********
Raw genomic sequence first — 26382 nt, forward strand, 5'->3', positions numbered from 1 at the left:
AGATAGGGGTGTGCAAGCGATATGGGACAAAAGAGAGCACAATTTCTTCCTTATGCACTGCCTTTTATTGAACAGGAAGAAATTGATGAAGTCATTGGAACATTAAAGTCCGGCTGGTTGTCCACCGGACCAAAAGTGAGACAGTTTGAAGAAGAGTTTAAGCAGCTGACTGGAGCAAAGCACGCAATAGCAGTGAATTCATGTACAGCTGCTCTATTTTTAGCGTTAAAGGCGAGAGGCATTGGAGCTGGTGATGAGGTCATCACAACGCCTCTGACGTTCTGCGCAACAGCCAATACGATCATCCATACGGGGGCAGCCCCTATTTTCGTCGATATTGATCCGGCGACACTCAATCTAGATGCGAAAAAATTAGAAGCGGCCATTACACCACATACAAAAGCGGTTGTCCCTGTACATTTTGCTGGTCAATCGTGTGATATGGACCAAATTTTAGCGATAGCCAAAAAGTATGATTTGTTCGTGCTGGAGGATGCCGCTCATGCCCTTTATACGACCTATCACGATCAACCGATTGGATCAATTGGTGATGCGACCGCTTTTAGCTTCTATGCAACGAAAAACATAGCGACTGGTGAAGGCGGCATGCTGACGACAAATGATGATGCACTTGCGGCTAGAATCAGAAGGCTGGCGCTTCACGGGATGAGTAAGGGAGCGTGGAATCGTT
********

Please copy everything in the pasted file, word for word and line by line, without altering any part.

Raw genomic sequence first — 26382 nt, forward strand, 5'->3', positions numbered from 1 at the left:
AGATAGGGGTGTGCAAGCGATATGGGACAAAAGAGAGCACAATTTCTTCCTTATGCACTGCCTTTTATTGAACAGGAAGAAATTGATGAAGTCATTGGAACATTAAAGTCCGGCTGGTTGTCCACCGGACCAAAAGTGAGACAGTTTGAAGAAGAGTTTAAGCAGCTGACTGGAGCAAAGCACGCAATAGCAGTGAATTCATGTACAGCTGCTCTATTTTTAGCGTTAAAGGCGAGAGGCATTGGAGCTGGTGATGAGGTCATCACAACGCCTCTGACGTTCTGCGCAACAGCCAATACGATCATCCATACGGGGGCAGCCCCTATTTTCGTCGATATTGATCCGGCGACACTCAATCTAGATGCGAAAAAATTAGAAGCGGCCATTACACCACATACAAAAGCGGTTGTCCCTGTACATTTTGCTGGTCAATCGTGTGATATGGACCAAATTTTAGCGATAGCCAAAAAGTATGATTTGTTCGTGCTGGAGGATGCCGCTCATGCCCTTTATACGACCTATCACGATCAACCGATTGGATCAATTGGTGATGCGACCGCTTTTAGCTTCTATGCAACGAAAAACATAGCGACTGGTGAAGGCGGCATGCTGACGACAAATGATGATGCACTTGCGGCTAGAATCAGAAGGCTGGCGCTTCACGGGATGAGTAAGGGAGCGTGGAATCGTT